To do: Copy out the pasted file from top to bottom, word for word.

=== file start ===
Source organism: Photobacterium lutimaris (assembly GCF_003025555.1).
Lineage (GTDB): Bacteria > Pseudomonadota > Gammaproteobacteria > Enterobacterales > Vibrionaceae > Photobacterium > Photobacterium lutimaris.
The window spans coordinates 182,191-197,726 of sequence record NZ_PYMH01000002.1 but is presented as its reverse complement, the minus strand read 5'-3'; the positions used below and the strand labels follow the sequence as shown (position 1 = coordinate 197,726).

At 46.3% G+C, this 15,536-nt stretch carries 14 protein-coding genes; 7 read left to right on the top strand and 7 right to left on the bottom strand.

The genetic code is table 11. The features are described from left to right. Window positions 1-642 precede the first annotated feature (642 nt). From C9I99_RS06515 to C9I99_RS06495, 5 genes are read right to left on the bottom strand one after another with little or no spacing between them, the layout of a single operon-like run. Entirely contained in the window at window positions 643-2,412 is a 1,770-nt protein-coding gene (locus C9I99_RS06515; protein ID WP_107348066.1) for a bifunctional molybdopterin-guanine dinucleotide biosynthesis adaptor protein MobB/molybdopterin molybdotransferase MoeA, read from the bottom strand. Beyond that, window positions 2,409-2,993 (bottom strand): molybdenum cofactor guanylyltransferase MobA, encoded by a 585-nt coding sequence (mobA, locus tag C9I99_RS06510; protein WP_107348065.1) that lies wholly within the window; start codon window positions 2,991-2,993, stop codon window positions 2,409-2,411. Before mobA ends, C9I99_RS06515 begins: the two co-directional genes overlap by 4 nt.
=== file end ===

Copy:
Source organism: Photobacterium lutimaris (assembly GCF_003025555.1).
Lineage (GTDB): Bacteria > Pseudomonadota > Gammaproteobacteria > Enterobacterales > Vibrionaceae > Photobacterium > Photobacterium lutimaris.
The window spans coordinates 182,191-197,726 of sequence record NZ_PYMH01000002.1 but is presented as its reverse complement, the minus strand read 5'-3'; the positions used below and the strand labels follow the sequence as shown (position 1 = coordinate 197,726).

At 46.3% G+C, this 15,536-nt stretch carries 14 protein-coding genes; 7 read left to right on the top strand and 7 right to left on the bottom strand.

The genetic code is table 11. The features are described from left to right. Window positions 1-642 precede the first annotated feature (642 nt). From C9I99_RS06515 to C9I99_RS06495, 5 genes are read right to left on the bottom strand one after another with little or no spacing between them, the layout of a single operon-like run. Entirely contained in the window at window positions 643-2,412 is a 1,770-nt protein-coding gene (locus C9I99_RS06515; protein ID WP_107348066.1) for a bifunctional molybdopterin-guanine dinucleotide biosynthesis adaptor protein MobB/molybdopterin molybdotransferase MoeA, read from the bottom strand. Beyond that, window positions 2,409-2,993 (bottom strand): molybdenum cofactor guanylyltransferase MobA, encoded by a 585-nt coding sequence (mobA, locus tag C9I99_RS06510; protein WP_107348065.1) that lies wholly within the window; start codon window positions 2,991-2,993, stop codon window positions 2,409-2,411. Before mobA ends, C9I99_RS06515 begins: the two co-directional genes overlap by 4 nt.